The FTSE 100 has fallen by 25% so far this year. I think this dramatic decline has probably created some long-term buying opportunities. My focus now is on hunting down bargain shares to buy for long-term income and growth.
Today, I’ve picked five FTSE 100 shares I’d buy for a starter portfolio. I believe they’re all likely to outperform the market over the coming years.
A lockdown winner
One company that has continued to trade well this year is consumer goods group Unilever, whose UK brands include Domestos, Hellmann’s and Persil.
A slump in ice cream sales means profits for the year are expected to dip. But at-home demand is strong, and Unilever’s high profit margins and strong cash flow look safe to me.
The shares have pulled back from recent highs, but Unilever’s share price is still up by 55% over the last five years. This is a share I’d buy today for a long-term portfolio.
Packaged for long-term growth
My next pick is packaging group DS Smith. So far this year, the company has seen weaker demand for industrial products offset by strong demand for e-commerce and grocery packaging.
I’ve owned this share for a while and believe that having bedded down recent acquisition, the company is now moving into a more profitable phase.
DS Smith shares look decent value to me, on just 12 times forecast earnings. Dividends are expected to resume and could yield 4.6% next year. This is a share I’d like to buy more of.
My top healthcare pick
I’ve avoided hot pharma stocks and vaccine hopefuls this year. I don’t have the expert knowledge to know which of these small companies have the best chance of success.
However, one healthcare stock where I’ve doubled down my personal holding is FTSE 100 group GlaxoSmithKline. I explained recently why I think this stock could be worth a lot more in the future.
Right now, GSK shares are trading on 11 times 2021 forecast earnings, with a dividend yield of 6.2%. For a business that generated an operating margin of 21% last year, I think that’s too cheap.
A share I’d buy for the next decade
Industrial group Johnson Matthey currently makes most of its money producing catalytic converters for cars and trucks. This business could come under threat if the world shifts more and more towards electric vehicles, but the company’s 203-year history suggests to me that it will adapt.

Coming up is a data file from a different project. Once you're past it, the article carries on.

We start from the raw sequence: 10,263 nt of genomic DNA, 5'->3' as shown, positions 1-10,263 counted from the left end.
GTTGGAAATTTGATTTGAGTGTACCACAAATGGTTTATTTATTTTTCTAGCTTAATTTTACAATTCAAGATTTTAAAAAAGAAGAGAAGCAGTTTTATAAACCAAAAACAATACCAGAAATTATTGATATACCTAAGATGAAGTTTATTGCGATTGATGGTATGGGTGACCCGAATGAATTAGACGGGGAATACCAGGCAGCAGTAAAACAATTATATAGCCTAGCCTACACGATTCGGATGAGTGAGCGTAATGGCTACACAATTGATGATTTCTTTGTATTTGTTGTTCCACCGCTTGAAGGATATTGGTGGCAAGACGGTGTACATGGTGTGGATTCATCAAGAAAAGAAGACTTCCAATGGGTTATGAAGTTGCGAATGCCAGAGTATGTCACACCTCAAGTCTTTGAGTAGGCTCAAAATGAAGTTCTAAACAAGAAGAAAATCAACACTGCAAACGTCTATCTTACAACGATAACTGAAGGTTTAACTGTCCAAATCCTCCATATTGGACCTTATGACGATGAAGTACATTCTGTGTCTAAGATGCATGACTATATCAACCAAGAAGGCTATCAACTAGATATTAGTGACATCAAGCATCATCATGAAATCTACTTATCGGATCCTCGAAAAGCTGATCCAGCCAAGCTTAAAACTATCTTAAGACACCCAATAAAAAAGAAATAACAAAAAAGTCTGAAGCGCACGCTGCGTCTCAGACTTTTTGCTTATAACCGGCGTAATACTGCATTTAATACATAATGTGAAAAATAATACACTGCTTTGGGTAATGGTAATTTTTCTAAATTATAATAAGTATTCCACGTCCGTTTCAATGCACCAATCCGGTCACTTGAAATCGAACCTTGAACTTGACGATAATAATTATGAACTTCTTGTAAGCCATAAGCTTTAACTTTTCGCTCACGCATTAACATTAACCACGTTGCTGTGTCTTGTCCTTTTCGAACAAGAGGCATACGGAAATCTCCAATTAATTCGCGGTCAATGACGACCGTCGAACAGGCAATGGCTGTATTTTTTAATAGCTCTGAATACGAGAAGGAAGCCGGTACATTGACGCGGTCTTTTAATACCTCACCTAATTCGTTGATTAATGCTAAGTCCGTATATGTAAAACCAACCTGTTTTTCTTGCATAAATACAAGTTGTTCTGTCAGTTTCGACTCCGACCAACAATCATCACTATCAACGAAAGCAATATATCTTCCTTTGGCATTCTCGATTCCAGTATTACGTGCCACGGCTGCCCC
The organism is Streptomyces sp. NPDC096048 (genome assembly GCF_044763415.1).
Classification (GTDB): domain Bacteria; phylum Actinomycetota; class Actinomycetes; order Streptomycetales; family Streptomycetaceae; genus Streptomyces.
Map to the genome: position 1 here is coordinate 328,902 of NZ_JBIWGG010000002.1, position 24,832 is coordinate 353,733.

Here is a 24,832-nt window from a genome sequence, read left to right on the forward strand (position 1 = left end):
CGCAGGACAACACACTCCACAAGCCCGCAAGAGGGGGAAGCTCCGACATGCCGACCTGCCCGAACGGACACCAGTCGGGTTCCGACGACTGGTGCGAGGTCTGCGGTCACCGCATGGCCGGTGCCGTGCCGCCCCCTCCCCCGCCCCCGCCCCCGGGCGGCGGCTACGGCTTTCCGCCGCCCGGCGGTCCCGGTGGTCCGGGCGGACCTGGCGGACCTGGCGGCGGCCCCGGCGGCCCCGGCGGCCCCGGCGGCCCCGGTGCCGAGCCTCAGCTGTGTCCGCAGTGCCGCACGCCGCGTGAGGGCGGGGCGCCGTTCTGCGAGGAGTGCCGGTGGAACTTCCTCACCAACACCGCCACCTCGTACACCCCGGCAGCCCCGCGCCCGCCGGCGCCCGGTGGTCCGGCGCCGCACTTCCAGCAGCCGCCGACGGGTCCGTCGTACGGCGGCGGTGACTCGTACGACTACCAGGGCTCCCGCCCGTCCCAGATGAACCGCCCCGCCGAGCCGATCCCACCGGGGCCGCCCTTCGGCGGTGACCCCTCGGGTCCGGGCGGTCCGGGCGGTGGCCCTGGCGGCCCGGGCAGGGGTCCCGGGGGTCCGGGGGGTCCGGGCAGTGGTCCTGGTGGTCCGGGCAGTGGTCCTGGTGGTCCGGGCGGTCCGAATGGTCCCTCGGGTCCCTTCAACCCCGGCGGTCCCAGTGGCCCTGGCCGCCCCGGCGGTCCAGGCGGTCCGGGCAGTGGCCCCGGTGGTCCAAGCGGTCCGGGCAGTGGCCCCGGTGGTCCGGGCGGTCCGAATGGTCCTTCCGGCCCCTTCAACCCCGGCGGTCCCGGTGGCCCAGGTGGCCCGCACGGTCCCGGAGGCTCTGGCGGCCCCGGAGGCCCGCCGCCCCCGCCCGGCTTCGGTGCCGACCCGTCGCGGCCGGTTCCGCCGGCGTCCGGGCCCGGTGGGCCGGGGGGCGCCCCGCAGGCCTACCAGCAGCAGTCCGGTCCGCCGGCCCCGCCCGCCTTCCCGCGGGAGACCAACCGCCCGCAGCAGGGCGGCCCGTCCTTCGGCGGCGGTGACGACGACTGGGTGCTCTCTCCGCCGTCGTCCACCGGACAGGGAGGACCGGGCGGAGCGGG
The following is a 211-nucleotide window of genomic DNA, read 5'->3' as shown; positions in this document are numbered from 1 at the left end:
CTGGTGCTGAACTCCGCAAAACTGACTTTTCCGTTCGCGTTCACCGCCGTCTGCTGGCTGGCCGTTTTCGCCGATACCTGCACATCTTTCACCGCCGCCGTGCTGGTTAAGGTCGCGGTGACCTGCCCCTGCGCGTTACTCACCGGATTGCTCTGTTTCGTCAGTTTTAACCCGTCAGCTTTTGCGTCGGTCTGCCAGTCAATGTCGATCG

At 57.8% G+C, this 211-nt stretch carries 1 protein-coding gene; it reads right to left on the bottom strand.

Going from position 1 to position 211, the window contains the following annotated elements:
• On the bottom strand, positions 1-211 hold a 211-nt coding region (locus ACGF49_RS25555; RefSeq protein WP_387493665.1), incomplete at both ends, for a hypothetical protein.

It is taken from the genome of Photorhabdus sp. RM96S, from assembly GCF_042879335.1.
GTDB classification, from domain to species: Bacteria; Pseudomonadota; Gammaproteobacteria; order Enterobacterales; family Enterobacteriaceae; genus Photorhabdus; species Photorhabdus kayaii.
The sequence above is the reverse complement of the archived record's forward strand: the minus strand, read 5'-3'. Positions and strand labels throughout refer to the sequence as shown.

Areas where JMAT is targeting growth include pharmaceutical ingredients and battery technology. The stock is down by nearly 30% this year and trade on just 12 times forecast earnings. I’d be happy to buy JMAT shares for my portfolio at this level.
Profit from global growth
Nothing stays the same forever. I believe the world will eventually recover from Covid-19. When it does, I think advertising group WPP should be a great way to profit from the recovery.
As one of the world’s largest ad businesses, WPP is exposed to most parts of the global consumer economy. I was reassured to see last week that revenue has only fallen by 10% so far this year. In my view, that’s a solid result in the circumstances.
Broker forecasts suggest that WPP shares could offer a dividend yield of 6.5% next year. I already own the shares, but I’d buy more at this level.
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Roland Head owns shares of DS Smith, GlaxoSmithKline, and WPP. The Motley Fool UK has recommended DS Smith, GlaxoSmithKline, and Unilever. Views expressed on the companies mentioned in this article are those of the writer and therefore may differ from the official recommendations we make in our subscription services such as Share Advisor, Hidden Winners and Pro. Here at The Motley Fool we believe that considering a diverse range of insights makes us better investors.